Fake job scam now speaks Spanish

Scams promising fake jobs at large companies continue to be run en masse by cybercriminals. Now, however, they speak Spanish and can use different ways of spelling the names of large companies to avoid detection by anti-spam software, although the ultimate goal is always to get commissions by registering interested parties.

Project Amazon is once again the bait for victims, in a category of fraud that seems to be getting ready to spread in Latin America. However, here it is called “proyeto amaz0n”, while the high salary for short working hours remains. In the sample he saw Canaltechwould be from 1,000 to 6,380 pesos per working day, while the promise of payouts is from 10 to 20 minutes of dedication using only a smartphone.

Brazilian users may be fooled by job postings in Spanish with misspelled company names, as a possible way to avoid detection by anti-spam mechanisms (Image: Screenshot/Canaltech)

Several Latin American countries, such as Argentina, Chile, Mexico, Uruguay and Cuba, use the peso as their currency, making it difficult to know exactly where the blow is aimed. Brazilians, however, are still the target, with the Angolan number used for the first contact and the second with the UK DDI automatically answering Portuguese interested contacts.

In this second phase, the fraudsters start speaking on behalf of a company called NeweggMall, which has nothing to do with the American online retailer. The promise is, again, high earnings for part-time work, with an income of 800 to 1500 R$ per day, while 20 to 100 R$ can be obtained with just 10 minutes of dedication. The explanation is vague, while questions for more details always get a hint to access the website and register on the platform.

Vague explanations and the promise of high values ​​are the lure that leads the user to register, which generates a commission for criminals and can lead victims to fall for new scams (Image: Screenshot/Canaltech)

The difference in the language at the end is one of the only differences in this new variation of the shot, which is covered Canaltech since the beginning of the year. Faced with an economic crisis and high unemployment rates, with an increasing number of workers working from home, job offers at large retailers serve as a lure to sign up for dubious e-commerce sites, with the person responsible for sending the links receiving a commission.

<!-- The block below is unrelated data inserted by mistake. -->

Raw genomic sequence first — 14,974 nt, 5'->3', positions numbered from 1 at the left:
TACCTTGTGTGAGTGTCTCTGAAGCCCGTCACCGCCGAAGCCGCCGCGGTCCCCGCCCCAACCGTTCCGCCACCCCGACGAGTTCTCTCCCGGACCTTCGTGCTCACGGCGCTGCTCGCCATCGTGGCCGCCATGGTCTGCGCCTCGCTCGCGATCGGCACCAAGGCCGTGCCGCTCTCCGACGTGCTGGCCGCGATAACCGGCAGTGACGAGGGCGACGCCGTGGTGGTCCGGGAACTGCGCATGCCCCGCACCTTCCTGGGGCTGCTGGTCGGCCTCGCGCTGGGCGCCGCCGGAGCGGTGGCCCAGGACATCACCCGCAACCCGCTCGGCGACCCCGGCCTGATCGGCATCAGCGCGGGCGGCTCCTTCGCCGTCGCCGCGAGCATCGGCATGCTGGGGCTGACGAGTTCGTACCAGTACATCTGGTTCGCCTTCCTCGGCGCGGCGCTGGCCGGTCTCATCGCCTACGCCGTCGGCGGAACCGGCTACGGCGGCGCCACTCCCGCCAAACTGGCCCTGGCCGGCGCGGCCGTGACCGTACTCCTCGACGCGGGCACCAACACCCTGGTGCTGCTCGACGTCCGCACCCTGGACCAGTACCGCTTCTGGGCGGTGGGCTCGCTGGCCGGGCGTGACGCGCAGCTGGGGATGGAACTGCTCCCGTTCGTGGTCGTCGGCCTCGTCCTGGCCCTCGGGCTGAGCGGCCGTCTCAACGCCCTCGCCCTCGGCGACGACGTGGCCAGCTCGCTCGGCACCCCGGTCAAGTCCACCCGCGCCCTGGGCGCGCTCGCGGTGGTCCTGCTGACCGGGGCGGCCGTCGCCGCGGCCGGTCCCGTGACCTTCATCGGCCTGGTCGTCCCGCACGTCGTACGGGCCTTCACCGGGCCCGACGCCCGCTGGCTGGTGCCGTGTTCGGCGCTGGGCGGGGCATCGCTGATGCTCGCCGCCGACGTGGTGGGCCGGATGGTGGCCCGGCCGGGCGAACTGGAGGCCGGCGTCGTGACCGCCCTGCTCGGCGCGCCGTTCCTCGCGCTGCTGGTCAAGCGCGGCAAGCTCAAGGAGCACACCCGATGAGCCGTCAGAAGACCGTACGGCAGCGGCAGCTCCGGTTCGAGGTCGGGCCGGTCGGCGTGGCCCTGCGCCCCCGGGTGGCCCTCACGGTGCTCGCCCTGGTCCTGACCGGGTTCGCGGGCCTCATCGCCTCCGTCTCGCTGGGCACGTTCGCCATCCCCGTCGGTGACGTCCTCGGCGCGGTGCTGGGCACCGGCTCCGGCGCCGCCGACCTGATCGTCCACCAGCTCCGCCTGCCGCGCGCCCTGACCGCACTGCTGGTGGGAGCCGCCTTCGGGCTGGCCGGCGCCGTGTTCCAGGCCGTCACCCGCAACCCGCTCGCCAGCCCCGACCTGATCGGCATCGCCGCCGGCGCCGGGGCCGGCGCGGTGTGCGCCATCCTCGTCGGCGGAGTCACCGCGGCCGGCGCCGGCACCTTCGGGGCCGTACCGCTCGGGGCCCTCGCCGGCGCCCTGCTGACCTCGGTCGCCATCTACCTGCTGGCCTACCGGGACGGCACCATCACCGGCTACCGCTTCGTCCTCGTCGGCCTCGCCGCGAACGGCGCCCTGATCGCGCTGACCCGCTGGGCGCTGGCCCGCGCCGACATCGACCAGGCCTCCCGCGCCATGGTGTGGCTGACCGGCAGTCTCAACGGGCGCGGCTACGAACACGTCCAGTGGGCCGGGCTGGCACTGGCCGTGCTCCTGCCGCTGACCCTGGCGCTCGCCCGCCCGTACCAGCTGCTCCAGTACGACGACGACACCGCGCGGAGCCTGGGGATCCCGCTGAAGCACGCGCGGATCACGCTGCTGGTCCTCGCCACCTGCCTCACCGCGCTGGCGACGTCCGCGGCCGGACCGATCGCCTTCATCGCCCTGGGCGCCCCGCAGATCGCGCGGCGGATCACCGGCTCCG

The idea that the worker would help e-commerce sites sell more goes with the new commission offer, with product bundles that actually hide payment codes through Pix. The idea is, again, that when paying the compensation, the employee receives a percentage of the executed orders, which in reality do not exist.

However, by the time this report was published, the fake website mentioned in the WhatsApp conversation had already gone down and the said registration could no longer be carried out. However, as we well know, it is only a matter of time before the new infrastructure is erected and the messages will once again be disseminated en masse.

How to avoid scams with job vacancies?

Job offers of this type do not usually arrive randomly via text messages. As a rule, in selection processes, a person interested in a vacant position initiates the procedure from employment websites or official company domains. Distrust of demands is, therefore, the first step in protecting yourself.

Be wary of vague explanations or explanations that seem automated, without direct answers to questions. The use of alternatives to official company names, such as Amaz0n or Magazine Luiza, for example, are also indicators of fraud, as well as earnings that are considered high for a short working day.

It is ideal not to click on links, complete registrations or download applications from links received in a direct message. Also, be wary of phone calls, e-mails and advertisements offering work under these conditions, and if you suspect the offer is genuine, look for official ways to contact companies and express interest in vacancies.

Leave a Reply

Your email address will not be published. Required fields are marked *